Making Ads Great Again

This article is a companion to my talk at WordCamp Europe 2016 entitled “Making Ads Great Again” (PDF version of my slides here).

Here are some details about items mentioned in the talk:

Ad Best Practices

    • Preferred GPT Mode: Single-request mode for all initial ads + Asynchronous mode for all lazy/later ads . Single request mode is used to request as many ads as as possible in the header. Asynchronous calls are used load in ads that appear after some action the user takes, such as opening a gallery, scrolling to the next post, or navigating to a new route in a single page app.
    • Roadblocking/Master-Companion targeting This is a targeting method to deliver a set of creatives that serve together as roadblocks  These master/companion creative sets consist of a master creative and one or more companions. You can set your line item to require that all of the creatives in the set serve together, to require that the master always be accompanied by at least one companion, or just to serve as many companions as possible whenever the master is served. Companion creatives aren’t ever served without the master.
  • Infinite contents / lazy load: The ads are loaded asynchronously and cannot be guaranteed to follow Master/companion “roadblock” targeting.
  • Asynchronous Batch mode: refers to loading a new set of ads by batch: for example a page loads with three ads, all are included in the initial header ad batch request. The user scrolls to the bottom and an ajax request loads the next post in-line (lazy/infinite). A new ad batch request is made to get the three ads for the next “page”.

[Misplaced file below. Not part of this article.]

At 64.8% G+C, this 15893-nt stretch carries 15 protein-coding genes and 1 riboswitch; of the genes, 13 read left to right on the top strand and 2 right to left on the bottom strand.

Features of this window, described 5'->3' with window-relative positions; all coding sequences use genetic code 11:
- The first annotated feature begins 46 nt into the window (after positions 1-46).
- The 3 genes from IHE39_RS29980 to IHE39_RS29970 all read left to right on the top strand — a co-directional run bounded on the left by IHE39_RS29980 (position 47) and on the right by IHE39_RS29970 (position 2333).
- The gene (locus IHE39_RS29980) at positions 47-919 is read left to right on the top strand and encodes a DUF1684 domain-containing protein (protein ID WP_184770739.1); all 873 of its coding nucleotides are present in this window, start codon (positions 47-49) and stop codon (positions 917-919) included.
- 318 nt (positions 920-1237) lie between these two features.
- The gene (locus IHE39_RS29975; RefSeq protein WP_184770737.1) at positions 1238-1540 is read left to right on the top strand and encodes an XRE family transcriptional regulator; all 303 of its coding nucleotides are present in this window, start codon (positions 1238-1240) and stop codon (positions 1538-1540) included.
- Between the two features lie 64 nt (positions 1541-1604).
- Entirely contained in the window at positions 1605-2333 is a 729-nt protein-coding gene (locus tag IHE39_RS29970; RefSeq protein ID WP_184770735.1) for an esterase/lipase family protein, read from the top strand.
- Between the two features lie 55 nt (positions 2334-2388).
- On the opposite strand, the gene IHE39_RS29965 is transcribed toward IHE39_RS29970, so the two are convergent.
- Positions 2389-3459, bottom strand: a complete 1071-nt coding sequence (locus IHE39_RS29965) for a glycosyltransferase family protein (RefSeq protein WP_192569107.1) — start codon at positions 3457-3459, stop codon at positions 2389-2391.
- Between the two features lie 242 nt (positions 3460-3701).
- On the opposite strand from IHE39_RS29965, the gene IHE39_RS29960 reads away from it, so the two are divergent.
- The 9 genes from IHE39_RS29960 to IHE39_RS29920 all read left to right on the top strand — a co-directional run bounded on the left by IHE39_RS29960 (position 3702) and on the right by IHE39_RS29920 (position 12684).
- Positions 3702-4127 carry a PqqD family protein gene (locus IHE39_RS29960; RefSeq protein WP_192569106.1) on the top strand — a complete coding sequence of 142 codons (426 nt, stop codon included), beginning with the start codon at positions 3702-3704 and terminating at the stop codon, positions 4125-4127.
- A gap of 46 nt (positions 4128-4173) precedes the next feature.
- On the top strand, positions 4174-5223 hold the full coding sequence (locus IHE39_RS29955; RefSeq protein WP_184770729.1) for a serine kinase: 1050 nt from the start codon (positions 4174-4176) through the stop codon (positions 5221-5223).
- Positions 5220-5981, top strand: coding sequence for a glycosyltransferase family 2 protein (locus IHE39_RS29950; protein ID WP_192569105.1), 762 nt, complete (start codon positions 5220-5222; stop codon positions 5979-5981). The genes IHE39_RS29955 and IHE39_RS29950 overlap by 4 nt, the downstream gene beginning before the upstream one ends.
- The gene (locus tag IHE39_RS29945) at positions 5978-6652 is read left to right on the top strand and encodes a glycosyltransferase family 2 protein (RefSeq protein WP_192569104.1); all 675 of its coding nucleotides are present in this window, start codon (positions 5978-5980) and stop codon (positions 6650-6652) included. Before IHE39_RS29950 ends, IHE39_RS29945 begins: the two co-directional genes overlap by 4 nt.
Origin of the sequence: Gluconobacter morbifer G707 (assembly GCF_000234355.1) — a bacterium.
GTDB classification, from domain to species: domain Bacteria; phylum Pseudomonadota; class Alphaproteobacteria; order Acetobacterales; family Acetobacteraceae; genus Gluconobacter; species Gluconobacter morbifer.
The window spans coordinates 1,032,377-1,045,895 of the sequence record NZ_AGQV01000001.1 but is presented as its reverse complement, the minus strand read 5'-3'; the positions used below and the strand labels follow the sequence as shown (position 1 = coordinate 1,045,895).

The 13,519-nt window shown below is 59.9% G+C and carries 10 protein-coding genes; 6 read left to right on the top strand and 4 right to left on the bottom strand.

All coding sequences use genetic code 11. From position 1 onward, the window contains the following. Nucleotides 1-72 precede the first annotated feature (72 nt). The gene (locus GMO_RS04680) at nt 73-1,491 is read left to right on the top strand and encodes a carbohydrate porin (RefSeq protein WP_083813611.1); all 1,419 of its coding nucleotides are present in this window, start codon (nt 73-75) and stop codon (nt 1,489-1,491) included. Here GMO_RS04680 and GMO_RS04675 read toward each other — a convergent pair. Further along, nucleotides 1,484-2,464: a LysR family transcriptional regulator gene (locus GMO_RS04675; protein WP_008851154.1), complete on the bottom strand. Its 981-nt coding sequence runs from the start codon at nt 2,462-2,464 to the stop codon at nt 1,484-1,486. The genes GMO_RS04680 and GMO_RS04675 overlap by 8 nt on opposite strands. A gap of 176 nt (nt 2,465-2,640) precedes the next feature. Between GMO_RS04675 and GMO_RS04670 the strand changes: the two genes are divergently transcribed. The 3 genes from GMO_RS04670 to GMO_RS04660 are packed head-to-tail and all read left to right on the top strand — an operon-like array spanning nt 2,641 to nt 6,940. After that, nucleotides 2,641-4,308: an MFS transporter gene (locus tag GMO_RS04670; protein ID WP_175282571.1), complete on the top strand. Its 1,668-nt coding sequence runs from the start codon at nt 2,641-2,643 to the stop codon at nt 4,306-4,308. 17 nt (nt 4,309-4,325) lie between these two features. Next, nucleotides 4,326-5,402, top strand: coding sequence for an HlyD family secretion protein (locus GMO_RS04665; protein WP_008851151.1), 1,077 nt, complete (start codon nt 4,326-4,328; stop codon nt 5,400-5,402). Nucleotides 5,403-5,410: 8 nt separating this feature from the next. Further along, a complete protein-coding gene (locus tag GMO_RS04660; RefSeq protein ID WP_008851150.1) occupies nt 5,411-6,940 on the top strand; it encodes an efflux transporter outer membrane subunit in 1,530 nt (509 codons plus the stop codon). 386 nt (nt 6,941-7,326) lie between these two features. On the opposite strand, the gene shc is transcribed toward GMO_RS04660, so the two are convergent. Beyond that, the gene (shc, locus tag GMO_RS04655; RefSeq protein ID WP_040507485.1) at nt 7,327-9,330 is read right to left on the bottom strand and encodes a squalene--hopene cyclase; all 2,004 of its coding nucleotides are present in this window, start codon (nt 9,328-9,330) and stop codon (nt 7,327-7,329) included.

• Rich media (OOP, 1×1): OOP stands for “Out of Page” and generally refers to ad units that pop over the page content such as a modal video overlay. A 1×1 is typically an ad unit that changes the page appearance itself, for example adding a background ad image. Best practices call for only a single OOP and 1×1 per page, and generally these units are not used for infinite content. OOP and 1×1 units are best placed immediately before the closing </body> tag or in `wp_footer`.
  • Single page apps: SPAs treat route changes (navigation) as a new pageview. The correlator is reset, and a new batch of ads is requested for the new view.
  • Targeting values: Each ad is passed name value targeting pairs that are set in the ad calls. The may include the page url, categories & tags, a ‘pos’ value that increments or a debug value. These are added to the slot definitions as required for ad targeting.
    • Debug targeting & debug account options, debug mode: Best practice includes building in an ad debug mode, available to logged in users (admins), that passes a debug targeting value to the ad server; for example `?testadid=99`. A usedebugaccount variable `?usedebugaccount=true` that uses a separate debugging DFP account. A debugmode variable `?usedebugaccdebugmodeount=true` that shows the JavaScript code for each ad slot inline on the page.
  • Ad unit names / zones:  An ad unit is a container or folder organize ads and connect to a publisher’s page inventory. A zone is a a second level of  allowing for further organization of ads. 
  • Correlator value – A correlator value is a unique ID that represents a pageview/session. When a new page loads, the correlator value resets. The correlator value can also be reset manually with a call to `googletag.pubads().updateCorrelator();` A common correlator value is required to deliver all ads for master/companion targeting. Correlator values reset after 30 seconds. 
  • Responsive Ads: DFP provides a method for targeting ads by viewport size. A “sizeMapping” call links each screen size (minimum) with one or more ad sizes; A default size can be provided, as well as specifying that no ad should be shown for specific sizes. Size calculations occur at load time and the developer is responsible for refreshing ads on screen resize (or mobile ‘orientation change’ events).

Ad tags & implementation

Ad debugging